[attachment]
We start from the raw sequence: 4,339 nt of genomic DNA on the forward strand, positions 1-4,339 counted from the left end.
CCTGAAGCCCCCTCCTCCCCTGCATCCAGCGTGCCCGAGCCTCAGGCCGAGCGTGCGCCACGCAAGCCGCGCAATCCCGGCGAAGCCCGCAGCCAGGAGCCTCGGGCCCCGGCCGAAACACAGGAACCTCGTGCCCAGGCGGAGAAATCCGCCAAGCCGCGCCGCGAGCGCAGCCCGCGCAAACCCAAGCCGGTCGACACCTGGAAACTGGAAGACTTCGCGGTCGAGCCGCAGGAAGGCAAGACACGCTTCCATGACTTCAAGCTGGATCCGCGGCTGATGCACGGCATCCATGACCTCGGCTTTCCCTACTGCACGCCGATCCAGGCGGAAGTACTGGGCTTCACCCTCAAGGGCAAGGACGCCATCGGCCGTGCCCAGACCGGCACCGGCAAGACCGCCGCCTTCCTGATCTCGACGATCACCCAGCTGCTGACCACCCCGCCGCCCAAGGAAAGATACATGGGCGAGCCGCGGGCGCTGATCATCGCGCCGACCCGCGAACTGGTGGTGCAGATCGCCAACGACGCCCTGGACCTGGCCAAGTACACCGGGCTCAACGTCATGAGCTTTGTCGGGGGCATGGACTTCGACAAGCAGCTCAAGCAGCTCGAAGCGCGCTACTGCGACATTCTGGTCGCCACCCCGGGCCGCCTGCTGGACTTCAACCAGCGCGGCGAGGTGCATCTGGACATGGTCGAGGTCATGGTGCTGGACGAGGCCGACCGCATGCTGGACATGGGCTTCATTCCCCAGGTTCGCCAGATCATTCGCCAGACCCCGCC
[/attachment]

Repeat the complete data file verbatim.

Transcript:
We start from the raw sequence: 4,339 nt of genomic DNA on the forward strand, positions 1-4,339 counted from the left end.
CCTGAAGCCCCCTCCTCCCCTGCATCCAGCGTGCCCGAGCCTCAGGCCGAGCGTGCGCCACGCAAGCCGCGCAATCCCGGCGAAGCCCGCAGCCAGGAGCCTCGGGCCCCGGCCGAAACACAGGAACCTCGTGCCCAGGCGGAGAAATCCGCCAAGCCGCGCCGCGAGCGCAGCCCGCGCAAACCCAAGCCGGTCGACACCTGGAAACTGGAAGACTTCGCGGTCGAGCCGCAGGAAGGCAAGACACGCTTCCATGACTTCAAGCTGGATCCGCGGCTGATGCACGGCATCCATGACCTCGGCTTTCCCTACTGCACGCCGATCCAGGCGGAAGTACTGGGCTTCACCCTCAAGGGCAAGGACGCCATCGGCCGTGCCCAGACCGGCACCGGCAAGACCGCCGCCTTCCTGATCTCGACGATCACCCAGCTGCTGACCACCCCGCCGCCCAAGGAAAGATACATGGGCGAGCCGCGGGCGCTGATCATCGCGCCGACCCGCGAACTGGTGGTGCAGATCGCCAACGACGCCCTGGACCTGGCCAAGTACACCGGGCTCAACGTCATGAGCTTTGTCGGGGGCATGGACTTCGACAAGCAGCTCAAGCAGCTCGAAGCGCGCTACTGCGACATTCTGGTCGCCACCCCGGGCCGCCTGCTGGACTTCAACCAGCGCGGCGAGGTGCATCTGGACATGGTCGAGGTCATGGTGCTGGACGAGGCCGACCGCATGCTGGACATGGGCTTCATTCCCCAGGTTCGCCAGATCATTCGCCAGACCCCGCC